07/06/2009 88 °F
I spent the weekend at my Arabic friends parent's home in the Galilee region. We had some of the most delicious food I have ever tasted. Most are traditional dishes that have been served for generations. Some of those foods include the following:
Kubbe is a rich blend of lemon, onion, cinnamon, allspice, bulgur and raw goat meat. Yes, you read that right raw goat meat! It is all ground and rolled into torpedo shaped balls. Because the meat is raw the patties are a bright red addition to the dinner plate.
Kanefi is a savory combination of rice, shredded goat or lamb meat (cooked!) and cinnamon. It is delicious with a little dollop of yogurt mixed in.
Warak enab mehshi is grape leaves stuffed with rice and spices. It is tangy because it has lemon juice spritzed on it too. It is absolutely delicious dipped in yogurt.
Manakish resembles a mini pizza. The crust is similar to pita. It is brushed with olive oil and generously sprinkled with za'atar. Za'atar is an Arabic blend of thyme, oregano, marjoram, toasted sesame seeds and salt. Sometimes there is cheese melted on top as well.
Tabbouleh is a delicious salad made of tomato, bulgur, mint, parsley, onion and a lemon juice dressing.
Mamool is a cookie sweetened with rose water or orange flower water and stuffed with either pistachios, walnuts or dates. Before it is baked it is pressed with a wooden mold. The shape from the mold is supposed to differentiate what it is filled with. I never figured out the pattern though. After it has been baked and cooled it is dusted with powdered sugar.
Baklava is a rich, sticky pastry made of layers of filo dough, chopped nuts, honey and butter.
Knafeh is very popular here because it originated in the West Bank. It is a super rich dessert made by taking shredded dough (which kind of look like angel hair pasta) and covering it with soft white cheese, pine nuts and a sugar syrup. All of this is baked. Somehow it has the brightest orange top you will ever see. I am convinced they use some kind of food coloring to get it that orange.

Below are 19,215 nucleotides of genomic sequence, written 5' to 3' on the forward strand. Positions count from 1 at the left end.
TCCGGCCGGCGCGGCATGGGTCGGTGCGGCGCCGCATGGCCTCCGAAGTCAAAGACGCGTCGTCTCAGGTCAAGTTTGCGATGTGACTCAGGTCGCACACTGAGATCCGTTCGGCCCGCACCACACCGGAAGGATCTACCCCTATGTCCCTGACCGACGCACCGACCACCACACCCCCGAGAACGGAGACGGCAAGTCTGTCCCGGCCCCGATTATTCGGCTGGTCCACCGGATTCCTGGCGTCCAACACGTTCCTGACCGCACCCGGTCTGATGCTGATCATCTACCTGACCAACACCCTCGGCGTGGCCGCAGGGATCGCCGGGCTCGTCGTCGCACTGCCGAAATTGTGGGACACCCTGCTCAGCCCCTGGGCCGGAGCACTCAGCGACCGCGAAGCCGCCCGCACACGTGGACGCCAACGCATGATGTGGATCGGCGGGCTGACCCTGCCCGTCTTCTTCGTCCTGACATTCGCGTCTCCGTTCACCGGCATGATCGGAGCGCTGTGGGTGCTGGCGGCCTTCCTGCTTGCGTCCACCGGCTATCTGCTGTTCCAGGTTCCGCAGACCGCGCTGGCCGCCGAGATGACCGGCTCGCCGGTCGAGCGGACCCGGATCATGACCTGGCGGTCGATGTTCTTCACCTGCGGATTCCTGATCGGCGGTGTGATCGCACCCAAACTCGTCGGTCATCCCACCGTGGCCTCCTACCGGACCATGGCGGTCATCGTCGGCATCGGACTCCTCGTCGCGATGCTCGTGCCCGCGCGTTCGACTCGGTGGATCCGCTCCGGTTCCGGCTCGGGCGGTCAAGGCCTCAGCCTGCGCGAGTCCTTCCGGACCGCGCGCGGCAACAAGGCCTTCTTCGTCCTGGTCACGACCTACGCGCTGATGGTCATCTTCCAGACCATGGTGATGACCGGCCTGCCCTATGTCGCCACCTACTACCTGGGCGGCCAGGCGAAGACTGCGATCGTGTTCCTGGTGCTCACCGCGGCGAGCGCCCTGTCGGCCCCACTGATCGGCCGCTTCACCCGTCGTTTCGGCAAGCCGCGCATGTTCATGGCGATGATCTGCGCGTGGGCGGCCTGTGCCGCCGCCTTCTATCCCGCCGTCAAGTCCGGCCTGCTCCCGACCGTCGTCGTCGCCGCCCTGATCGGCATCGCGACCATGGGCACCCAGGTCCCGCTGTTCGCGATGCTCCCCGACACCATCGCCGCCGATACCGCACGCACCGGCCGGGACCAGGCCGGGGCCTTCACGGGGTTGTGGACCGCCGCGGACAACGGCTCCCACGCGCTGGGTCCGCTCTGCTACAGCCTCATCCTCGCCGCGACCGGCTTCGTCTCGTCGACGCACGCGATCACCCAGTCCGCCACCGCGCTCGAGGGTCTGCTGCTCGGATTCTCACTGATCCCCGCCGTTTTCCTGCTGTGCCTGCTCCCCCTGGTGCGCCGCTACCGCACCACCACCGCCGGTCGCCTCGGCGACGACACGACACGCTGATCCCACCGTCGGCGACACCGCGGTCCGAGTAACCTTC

All meals were served with a delicious salad. An Israeli salad consists of finely chopped cucumbers, tomatoes, and red onion and minced herbs such as basil or cilantro. There is no lettuce in Israeli salads. Heaps of pickles and home grown olives were also served at every meal. Usually there were bowls of spicy homemade hummus, lebanah (a creamy, white cheese served with olive oil) and home harvested honey for dipping pita into.
Each morning steaming cups of tea were served. The tea is made with herbs that grow wild in the Galilean fields. A typical breakfast consists of eggs, pita, salad and olives.
Throughout the day, tiny cups of Arabic coffee were served. Cardamon is what makes the flavor of Arabic coffee unique.
For snacking on, we enjoyed watermelon, dried fruit, and cooked beans which are eaten as a finger food.
Most of the recipes for the dishes I described above along with pictures can be found at this web site: http://www.blogcatalog.com/blog/arabic-food-recipes